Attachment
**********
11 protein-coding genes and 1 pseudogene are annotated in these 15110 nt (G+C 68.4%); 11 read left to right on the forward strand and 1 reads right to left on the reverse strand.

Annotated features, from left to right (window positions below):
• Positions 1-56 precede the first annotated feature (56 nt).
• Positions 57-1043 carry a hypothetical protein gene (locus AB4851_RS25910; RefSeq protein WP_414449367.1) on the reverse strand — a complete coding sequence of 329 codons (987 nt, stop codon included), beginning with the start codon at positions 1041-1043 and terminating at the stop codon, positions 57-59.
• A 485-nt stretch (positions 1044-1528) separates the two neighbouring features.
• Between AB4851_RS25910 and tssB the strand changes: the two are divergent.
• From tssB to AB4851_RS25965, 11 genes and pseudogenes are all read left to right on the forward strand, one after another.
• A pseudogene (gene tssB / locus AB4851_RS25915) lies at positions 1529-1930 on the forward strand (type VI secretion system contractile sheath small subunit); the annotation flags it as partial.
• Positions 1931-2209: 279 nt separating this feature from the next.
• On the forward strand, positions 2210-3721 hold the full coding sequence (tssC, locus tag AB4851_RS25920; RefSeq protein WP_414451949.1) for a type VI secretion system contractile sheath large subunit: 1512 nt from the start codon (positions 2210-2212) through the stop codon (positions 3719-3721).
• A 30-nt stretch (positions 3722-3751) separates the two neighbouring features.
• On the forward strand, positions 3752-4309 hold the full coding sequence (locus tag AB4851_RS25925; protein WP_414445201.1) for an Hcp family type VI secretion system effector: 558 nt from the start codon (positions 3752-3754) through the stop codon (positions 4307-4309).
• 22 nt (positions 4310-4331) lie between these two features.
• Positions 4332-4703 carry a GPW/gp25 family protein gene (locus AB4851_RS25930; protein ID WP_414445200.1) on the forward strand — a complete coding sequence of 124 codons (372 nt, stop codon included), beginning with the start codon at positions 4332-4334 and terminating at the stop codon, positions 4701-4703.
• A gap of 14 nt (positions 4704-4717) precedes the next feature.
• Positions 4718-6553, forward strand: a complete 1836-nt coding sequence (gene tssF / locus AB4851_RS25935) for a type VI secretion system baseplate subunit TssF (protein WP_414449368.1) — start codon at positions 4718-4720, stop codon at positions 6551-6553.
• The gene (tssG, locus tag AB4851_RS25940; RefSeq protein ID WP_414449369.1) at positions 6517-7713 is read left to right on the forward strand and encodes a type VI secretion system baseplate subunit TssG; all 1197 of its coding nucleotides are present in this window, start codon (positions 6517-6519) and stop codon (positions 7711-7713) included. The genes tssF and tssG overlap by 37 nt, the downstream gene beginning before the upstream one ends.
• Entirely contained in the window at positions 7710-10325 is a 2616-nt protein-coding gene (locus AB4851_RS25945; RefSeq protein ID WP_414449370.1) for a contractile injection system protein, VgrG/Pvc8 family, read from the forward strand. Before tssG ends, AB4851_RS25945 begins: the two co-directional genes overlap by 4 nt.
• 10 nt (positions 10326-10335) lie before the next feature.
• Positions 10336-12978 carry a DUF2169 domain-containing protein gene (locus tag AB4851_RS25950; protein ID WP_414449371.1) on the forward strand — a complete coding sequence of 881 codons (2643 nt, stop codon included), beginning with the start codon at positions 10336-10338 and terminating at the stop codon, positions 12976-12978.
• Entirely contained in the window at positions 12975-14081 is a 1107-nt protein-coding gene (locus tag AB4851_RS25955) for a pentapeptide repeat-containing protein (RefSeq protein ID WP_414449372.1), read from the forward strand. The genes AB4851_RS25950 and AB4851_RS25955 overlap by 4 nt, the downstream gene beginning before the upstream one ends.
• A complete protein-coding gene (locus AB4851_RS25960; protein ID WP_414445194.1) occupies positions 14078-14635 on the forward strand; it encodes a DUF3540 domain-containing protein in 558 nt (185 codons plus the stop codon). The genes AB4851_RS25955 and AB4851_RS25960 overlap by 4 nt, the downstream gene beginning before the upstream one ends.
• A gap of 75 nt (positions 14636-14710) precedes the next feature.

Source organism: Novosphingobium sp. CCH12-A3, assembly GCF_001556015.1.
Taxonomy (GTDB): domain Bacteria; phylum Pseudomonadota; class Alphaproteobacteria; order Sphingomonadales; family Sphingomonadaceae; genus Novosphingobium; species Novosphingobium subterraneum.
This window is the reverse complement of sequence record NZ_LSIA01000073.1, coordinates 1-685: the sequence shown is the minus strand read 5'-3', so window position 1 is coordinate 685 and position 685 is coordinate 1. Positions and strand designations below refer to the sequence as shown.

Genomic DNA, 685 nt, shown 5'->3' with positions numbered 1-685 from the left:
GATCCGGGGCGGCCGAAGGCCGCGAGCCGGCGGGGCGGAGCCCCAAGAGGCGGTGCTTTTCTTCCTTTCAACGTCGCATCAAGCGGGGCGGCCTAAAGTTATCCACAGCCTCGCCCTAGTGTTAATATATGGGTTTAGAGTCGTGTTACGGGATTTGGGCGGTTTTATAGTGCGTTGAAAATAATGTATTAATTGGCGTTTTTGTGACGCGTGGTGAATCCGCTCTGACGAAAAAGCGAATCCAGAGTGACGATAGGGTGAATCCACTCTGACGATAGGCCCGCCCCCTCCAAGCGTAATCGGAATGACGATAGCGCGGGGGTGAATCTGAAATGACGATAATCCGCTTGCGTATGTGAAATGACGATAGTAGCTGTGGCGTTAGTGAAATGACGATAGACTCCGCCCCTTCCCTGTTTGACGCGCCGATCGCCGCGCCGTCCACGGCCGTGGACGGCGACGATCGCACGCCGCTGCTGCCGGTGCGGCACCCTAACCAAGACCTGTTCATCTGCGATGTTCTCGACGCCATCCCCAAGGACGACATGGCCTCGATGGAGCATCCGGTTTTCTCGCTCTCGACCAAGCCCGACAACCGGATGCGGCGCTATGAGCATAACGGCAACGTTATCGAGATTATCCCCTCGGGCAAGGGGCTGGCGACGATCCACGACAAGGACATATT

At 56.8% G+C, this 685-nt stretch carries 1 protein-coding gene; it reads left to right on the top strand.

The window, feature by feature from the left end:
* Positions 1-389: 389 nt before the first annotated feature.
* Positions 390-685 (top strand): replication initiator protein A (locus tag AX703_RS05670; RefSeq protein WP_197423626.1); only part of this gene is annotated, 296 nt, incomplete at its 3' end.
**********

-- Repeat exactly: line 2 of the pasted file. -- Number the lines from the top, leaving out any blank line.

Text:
Annotated features, from left to right (window positions below):